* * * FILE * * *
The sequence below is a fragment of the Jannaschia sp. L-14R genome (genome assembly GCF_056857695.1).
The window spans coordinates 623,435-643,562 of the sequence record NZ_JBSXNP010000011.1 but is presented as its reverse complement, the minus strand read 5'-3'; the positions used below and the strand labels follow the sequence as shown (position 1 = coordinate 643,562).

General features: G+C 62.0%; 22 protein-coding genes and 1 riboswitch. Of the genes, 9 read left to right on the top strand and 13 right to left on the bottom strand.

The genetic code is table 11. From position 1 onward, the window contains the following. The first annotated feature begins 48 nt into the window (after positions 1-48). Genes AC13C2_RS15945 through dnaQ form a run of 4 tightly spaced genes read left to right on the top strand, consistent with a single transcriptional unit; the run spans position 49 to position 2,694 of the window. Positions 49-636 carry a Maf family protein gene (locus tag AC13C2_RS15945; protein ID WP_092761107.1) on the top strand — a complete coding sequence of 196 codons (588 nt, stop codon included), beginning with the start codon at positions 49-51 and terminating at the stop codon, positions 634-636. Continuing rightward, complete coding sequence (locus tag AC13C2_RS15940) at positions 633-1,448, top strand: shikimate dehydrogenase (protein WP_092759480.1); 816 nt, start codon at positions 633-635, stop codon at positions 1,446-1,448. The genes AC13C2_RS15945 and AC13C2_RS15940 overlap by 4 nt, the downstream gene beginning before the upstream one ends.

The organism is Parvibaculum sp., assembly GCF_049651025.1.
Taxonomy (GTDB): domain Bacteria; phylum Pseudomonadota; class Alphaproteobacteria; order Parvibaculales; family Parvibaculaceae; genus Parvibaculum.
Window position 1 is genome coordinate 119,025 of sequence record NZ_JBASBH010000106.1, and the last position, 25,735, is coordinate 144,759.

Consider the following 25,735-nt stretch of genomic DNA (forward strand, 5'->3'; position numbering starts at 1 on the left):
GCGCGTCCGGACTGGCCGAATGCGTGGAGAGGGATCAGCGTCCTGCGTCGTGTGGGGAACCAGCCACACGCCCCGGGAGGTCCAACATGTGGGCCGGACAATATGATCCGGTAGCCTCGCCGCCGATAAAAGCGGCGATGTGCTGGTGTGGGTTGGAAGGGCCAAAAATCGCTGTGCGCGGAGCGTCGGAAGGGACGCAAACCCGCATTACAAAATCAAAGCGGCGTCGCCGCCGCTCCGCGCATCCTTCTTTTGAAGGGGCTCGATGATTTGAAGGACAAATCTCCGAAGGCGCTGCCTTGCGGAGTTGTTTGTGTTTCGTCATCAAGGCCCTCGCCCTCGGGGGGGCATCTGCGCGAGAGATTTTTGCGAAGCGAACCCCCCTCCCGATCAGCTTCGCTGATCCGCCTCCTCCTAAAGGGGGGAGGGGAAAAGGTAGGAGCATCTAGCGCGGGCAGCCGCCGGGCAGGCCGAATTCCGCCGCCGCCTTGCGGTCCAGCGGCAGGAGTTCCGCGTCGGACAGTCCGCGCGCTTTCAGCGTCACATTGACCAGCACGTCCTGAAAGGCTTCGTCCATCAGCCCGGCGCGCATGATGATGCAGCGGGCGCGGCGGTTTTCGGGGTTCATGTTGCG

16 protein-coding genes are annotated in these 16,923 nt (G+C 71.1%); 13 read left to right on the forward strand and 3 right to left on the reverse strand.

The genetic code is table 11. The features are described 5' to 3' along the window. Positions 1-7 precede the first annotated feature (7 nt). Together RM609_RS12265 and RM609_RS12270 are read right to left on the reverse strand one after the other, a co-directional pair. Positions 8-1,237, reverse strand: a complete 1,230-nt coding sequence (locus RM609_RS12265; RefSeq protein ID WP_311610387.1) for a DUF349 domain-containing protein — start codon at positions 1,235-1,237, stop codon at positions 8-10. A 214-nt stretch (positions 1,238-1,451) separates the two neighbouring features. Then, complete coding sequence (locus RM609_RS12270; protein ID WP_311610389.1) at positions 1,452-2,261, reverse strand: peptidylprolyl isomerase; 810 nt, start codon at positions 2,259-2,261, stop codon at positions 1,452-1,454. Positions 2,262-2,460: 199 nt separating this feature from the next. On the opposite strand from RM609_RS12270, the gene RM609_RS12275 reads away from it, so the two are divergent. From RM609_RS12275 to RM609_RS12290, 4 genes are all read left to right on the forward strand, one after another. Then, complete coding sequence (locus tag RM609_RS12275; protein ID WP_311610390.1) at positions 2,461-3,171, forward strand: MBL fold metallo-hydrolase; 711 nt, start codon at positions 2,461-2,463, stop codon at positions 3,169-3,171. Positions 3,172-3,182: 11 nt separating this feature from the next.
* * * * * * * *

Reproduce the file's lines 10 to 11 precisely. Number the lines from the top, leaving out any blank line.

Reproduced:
16 protein-coding genes are annotated in these 16,923 nt (G+C 71.1%); 13 read left to right on the forward strand and 3 right to left on the reverse strand.

The genetic code is table 11. The features are described 5' to 3' along the window. Positions 1-7 precede the first annotated feature (7 nt). Together RM609_RS12265 and RM609_RS12270 are read right to left on the reverse strand one after the other, a co-directional pair. Positions 8-1,237, reverse strand: a complete 1,230-nt coding sequence (locus RM609_RS12265; RefSeq protein ID WP_311610387.1) for a DUF349 domain-containing protein — start codon at positions 1,235-1,237, stop codon at positions 8-10. A 214-nt stretch (positions 1,238-1,451) separates the two neighbouring features. Then, complete coding sequence (locus RM609_RS12270; protein ID WP_311610389.1) at positions 1,452-2,261, reverse strand: peptidylprolyl isomerase; 810 nt, start codon at positions 2,259-2,261, stop codon at positions 1,452-1,454. Positions 2,262-2,460: 199 nt separating this feature from the next. On the opposite strand from RM609_RS12270, the gene RM609_RS12275 reads away from it, so the two are divergent. From RM609_RS12275 to RM609_RS12290, 4 genes are all read left to right on the forward strand, one after another. Then, complete coding sequence (locus tag RM609_RS12275; protein ID WP_311610390.1) at positions 2,461-3,171, forward strand: MBL fold metallo-hydrolase; 711 nt, start codon at positions 2,461-2,463, stop codon at positions 3,169-3,171. Positions 3,172-3,182: 11 nt separating this feature from the next.